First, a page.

Ireland’s oldest man, Paddy Gleeson, died last weekend. The O’Callaghan’s Mills man turned 106 on May 20. Since turning 100, Paddy earned himself six presidential medals and a level of fame not only because of his age but also for his memory, which was extremely clear until his final year.
Having led such a long life, he was frequently asked what his secret was, to this he would reply, “I was nice to everyone I met. I never drank and I never married.”
Paddy had been unwell for the last number of weeks and although it was not unexpected, the feeling locally following his death was one of sadness.
Born in 1904, Paddy lived with his parents in O’Callaghan’s Mills up until the age of six, when a house fire led him to Tuamgraney. His mother died when he was 11 and his father emigrated to the US for work. Paddy lived with his aunt in East Clare but later went on to work with the Board of Works and the council. He settled back in Kealderra, O’Callaghan’s Mills, and lived there until he was 102.
Councillor Joe Cooney recalled that Paddy never got home help and was never unwell up until then. He spoke highly of Paddy’s neighbours and friends, who looked after him but stressed Paddy was very independent and continued cooking for himself while living in Kealderra.
“He drank lots of spring water and felt this helped keep him alive for so long. There was a birthday party at the community centre for his 100th birthday, where he even danced a set. Unfortunately, at 102 he could no longer live in his house and moved to Raheen. He lived independently in Knockatullish before moving to the main hospital aged 104. He spent the past two years in the main part of the hospital. Paddy was a great historian and a great man to have a chat with. He had it tough when he was young but he lived his life and surprised everyone by living to 106,” the councillor said.
A member of the nursing staff at Raheen hospital commented, “Paddy came to Raheen when he was 102 and up to that he lived at home where his neighbours were extremely good to him. I can’t say it wasn’t unexpected, we’re very sad and you feel a part of history is gone.”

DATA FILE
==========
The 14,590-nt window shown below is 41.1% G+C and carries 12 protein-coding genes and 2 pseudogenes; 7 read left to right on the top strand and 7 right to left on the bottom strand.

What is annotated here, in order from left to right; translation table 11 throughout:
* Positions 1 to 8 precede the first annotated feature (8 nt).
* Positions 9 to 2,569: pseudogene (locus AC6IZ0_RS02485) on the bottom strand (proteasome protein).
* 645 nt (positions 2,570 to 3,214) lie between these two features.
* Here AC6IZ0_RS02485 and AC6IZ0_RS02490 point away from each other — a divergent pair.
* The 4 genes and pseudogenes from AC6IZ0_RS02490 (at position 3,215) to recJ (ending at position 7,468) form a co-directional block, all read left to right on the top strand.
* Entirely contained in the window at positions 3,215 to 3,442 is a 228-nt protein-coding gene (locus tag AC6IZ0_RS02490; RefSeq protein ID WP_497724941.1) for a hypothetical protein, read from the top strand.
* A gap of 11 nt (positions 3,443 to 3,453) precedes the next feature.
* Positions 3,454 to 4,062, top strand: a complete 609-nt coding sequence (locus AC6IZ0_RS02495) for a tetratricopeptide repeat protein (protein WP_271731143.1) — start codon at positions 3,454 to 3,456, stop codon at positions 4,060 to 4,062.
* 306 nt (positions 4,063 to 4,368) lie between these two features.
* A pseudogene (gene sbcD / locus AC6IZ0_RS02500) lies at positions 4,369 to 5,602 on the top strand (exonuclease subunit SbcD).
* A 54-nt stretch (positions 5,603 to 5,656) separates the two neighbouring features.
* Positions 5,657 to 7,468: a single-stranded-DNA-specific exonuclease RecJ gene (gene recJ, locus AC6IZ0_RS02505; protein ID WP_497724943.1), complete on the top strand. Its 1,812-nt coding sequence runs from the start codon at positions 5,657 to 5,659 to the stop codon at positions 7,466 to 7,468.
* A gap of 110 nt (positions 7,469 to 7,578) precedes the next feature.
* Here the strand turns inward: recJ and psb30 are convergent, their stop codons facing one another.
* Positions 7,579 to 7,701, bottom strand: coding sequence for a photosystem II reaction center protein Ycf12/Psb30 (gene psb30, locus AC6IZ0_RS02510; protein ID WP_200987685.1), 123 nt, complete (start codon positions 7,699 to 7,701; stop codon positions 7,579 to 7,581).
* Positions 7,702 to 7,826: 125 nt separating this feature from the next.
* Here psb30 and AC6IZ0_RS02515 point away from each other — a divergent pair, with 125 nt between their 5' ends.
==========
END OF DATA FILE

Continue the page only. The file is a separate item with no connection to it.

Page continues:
For the past two years Paddy honoured the anniversary of the deaths of the four Scariff Martyrs, who were shot dead in Killaloe by British auxiliaries on November 16, 1920, by laying a wreath at their graveside. Paddy was present at the funerals of these men. This week marks the 90th anniversary of this tragedy and it is now tinged with added sadness in the wake of Paddy’s passing.
East Clare historian Tomás MacConmara interviewed Paddy a number of times for the oral history group Cuimhneamh an Cláir and he spoke about Paddy’s wealth of local knowledge.
“I first recorded him when he was 99. It was an incredible thing to be able to sit down with Paddy and for him to be able to take you back to that part of time. He could give you an adult’s recollection of the Black and Tans in County Clare in 1920. He was always very welcoming and happy to talk about history. Having that personal testimony is hugely important to the historical narrative,” Tomás said.
Paddy’s funeral mass took place on Wednesday evening in O’Callaghan’s Mills and he will be buried on Thursday morning at Killuran cemetery. Sadly, one of Paddy’s cousins with whom he had been close, Vincent Boland, also of O’Callaghan’s Mills, passed away on the same night as Paddy. Paddy will be laid to rest beside Mr Boland.
Paddy Gleeson is survived by his nephews, cousins and extended family.